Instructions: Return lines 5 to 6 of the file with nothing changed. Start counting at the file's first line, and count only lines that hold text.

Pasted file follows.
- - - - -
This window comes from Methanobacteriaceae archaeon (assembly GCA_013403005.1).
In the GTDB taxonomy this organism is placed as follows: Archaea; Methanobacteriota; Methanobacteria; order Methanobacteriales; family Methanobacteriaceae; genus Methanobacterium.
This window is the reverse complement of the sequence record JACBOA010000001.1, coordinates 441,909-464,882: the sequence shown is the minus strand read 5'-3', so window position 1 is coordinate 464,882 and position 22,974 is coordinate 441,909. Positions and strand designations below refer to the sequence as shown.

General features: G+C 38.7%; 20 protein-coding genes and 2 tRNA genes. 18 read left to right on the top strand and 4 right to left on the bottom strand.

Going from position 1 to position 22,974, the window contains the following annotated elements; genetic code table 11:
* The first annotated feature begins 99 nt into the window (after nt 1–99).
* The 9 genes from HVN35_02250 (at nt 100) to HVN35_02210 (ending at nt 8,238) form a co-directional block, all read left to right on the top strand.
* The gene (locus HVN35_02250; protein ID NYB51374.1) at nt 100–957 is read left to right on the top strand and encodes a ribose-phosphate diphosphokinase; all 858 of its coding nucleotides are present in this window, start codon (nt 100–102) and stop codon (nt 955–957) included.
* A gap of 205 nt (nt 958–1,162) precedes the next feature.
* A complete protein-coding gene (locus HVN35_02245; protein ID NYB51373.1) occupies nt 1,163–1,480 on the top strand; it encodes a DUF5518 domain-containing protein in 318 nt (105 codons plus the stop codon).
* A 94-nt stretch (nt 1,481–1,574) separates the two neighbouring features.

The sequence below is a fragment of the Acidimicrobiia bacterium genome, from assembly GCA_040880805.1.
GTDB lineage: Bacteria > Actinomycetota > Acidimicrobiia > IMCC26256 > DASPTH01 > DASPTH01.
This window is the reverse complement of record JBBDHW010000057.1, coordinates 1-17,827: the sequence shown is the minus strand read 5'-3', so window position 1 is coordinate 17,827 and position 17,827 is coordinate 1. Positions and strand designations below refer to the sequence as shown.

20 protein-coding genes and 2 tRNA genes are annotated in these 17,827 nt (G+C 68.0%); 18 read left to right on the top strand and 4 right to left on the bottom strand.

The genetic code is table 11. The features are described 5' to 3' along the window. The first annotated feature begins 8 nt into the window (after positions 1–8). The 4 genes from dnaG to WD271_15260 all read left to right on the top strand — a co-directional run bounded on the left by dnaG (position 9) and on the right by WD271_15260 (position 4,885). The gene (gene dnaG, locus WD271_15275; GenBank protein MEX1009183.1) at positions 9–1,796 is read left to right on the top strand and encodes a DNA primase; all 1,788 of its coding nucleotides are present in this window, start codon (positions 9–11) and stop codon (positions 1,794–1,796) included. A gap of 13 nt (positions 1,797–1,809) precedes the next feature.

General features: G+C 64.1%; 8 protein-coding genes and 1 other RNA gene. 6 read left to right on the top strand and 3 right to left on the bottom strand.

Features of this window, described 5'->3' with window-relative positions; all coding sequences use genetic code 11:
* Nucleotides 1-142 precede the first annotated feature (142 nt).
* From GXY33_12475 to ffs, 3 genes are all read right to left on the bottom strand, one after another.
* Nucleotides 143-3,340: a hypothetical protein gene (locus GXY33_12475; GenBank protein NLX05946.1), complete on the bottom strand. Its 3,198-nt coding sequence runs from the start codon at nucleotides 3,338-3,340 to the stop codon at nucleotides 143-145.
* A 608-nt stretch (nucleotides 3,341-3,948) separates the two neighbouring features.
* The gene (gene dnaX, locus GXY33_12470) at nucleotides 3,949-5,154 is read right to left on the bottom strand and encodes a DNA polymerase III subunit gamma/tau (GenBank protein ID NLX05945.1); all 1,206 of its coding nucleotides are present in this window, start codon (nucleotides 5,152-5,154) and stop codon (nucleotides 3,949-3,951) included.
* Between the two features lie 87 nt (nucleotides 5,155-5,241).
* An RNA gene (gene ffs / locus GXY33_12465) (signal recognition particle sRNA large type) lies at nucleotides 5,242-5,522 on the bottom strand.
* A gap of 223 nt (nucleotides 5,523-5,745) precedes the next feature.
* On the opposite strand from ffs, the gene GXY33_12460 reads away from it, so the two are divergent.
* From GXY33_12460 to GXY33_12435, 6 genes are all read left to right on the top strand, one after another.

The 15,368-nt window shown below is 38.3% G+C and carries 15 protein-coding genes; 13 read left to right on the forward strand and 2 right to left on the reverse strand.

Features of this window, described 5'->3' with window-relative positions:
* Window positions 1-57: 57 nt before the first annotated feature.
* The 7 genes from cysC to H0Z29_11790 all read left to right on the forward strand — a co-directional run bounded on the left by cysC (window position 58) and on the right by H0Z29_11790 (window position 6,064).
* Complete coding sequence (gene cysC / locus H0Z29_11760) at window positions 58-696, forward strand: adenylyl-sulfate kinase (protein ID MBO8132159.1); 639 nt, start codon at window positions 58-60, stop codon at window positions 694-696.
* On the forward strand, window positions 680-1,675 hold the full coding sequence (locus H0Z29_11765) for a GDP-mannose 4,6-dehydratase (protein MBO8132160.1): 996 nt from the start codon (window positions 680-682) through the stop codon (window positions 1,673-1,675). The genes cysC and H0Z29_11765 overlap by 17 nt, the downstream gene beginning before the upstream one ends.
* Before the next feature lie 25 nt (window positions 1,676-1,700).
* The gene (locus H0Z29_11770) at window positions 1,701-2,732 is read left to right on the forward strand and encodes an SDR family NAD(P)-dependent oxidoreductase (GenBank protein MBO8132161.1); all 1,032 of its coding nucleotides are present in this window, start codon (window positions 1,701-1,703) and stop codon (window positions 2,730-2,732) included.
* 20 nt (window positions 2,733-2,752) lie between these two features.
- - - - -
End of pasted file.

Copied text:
Going from position 1 to position 22,974, the window contains the following annotated elements; genetic code table 11:
* The first annotated feature begins 99 nt into the window (after nt 1–99).